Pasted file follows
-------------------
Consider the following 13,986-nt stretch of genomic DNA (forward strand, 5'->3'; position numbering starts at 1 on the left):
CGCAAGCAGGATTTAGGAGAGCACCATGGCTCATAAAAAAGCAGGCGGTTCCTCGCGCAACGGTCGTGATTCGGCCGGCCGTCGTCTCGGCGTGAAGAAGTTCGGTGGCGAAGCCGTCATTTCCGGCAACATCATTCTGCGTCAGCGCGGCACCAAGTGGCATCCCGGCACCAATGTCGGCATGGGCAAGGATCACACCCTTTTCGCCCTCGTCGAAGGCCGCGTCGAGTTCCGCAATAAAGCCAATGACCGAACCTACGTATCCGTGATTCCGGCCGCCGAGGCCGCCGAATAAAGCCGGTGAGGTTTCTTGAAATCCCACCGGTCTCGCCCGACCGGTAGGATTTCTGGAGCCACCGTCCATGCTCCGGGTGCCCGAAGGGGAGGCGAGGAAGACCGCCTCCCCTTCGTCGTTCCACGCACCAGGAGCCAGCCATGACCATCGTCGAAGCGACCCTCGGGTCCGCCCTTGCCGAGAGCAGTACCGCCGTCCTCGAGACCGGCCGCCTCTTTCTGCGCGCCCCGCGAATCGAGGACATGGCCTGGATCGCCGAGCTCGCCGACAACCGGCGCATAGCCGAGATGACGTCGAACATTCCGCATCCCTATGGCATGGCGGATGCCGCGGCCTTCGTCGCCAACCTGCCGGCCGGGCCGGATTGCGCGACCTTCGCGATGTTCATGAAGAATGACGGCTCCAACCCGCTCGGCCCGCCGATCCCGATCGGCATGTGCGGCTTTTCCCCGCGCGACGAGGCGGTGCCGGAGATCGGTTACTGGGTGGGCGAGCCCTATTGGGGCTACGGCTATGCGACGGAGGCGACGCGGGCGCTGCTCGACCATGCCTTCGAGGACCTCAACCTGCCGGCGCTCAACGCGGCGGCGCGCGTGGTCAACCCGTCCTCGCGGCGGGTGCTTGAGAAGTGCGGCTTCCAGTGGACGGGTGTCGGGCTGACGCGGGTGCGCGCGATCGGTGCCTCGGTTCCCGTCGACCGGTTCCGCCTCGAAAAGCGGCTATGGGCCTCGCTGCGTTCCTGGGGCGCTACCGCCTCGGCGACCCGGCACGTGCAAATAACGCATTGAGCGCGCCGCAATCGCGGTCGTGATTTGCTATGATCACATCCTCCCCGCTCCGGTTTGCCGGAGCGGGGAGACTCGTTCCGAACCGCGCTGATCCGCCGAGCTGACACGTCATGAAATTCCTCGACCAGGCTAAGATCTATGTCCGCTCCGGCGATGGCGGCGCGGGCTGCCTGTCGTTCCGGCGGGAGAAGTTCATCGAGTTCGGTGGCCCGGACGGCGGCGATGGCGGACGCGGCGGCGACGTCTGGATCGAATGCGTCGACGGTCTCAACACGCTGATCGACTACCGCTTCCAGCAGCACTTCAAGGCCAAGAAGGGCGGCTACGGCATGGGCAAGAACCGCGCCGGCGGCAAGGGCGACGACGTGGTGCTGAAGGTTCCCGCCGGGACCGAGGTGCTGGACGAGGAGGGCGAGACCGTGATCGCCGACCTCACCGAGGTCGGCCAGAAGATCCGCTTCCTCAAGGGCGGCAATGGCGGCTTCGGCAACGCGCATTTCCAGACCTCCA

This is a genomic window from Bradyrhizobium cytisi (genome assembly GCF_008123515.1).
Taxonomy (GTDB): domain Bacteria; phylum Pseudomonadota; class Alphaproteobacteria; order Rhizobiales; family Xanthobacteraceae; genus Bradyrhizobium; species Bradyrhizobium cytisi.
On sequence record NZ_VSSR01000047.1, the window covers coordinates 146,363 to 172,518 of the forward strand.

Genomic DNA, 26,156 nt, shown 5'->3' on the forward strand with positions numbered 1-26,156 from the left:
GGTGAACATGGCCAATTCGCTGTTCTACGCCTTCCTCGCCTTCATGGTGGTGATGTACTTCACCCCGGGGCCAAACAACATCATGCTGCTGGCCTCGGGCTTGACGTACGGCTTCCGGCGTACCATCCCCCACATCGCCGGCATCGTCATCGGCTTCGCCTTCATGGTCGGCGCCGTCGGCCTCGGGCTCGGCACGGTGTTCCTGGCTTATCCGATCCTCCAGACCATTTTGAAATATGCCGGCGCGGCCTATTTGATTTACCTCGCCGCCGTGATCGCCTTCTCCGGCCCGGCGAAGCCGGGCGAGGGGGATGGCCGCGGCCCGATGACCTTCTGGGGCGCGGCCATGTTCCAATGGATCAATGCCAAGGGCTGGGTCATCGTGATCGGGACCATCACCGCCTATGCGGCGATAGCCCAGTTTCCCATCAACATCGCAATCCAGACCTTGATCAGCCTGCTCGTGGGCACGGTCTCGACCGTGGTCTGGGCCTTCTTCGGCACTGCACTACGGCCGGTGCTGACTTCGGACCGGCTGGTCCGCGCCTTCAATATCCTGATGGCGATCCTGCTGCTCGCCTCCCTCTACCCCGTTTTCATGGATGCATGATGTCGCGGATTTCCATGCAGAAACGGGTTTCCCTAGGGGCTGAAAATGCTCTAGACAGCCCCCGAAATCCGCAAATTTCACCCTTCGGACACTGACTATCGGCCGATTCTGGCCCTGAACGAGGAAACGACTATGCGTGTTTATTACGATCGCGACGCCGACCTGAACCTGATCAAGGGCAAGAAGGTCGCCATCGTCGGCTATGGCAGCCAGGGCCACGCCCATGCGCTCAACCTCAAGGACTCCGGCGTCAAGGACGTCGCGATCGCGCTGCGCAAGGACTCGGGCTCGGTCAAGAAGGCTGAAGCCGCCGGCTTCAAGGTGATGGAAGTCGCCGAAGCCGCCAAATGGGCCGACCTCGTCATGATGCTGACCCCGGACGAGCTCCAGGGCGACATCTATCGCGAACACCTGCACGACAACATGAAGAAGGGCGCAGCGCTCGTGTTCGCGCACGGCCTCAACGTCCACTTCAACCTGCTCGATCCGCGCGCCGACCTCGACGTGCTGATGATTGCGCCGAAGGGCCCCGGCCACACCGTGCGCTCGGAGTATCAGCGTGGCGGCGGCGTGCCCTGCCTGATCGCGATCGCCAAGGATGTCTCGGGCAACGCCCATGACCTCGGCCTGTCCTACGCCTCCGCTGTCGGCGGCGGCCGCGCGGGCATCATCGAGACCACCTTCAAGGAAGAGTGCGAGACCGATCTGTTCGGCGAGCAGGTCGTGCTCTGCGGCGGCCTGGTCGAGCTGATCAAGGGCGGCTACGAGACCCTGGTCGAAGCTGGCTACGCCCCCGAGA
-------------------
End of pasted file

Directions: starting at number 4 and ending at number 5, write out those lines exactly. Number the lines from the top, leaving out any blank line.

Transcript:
Taxonomy (GTDB): domain Bacteria; phylum Pseudomonadota; class Alphaproteobacteria; order Rhizobiales; family Xanthobacteraceae; genus Bradyrhizobium; species Bradyrhizobium cytisi.
On sequence record NZ_VSSR01000047.1, the window covers coordinates 146,363 to 172,518 of the forward strand.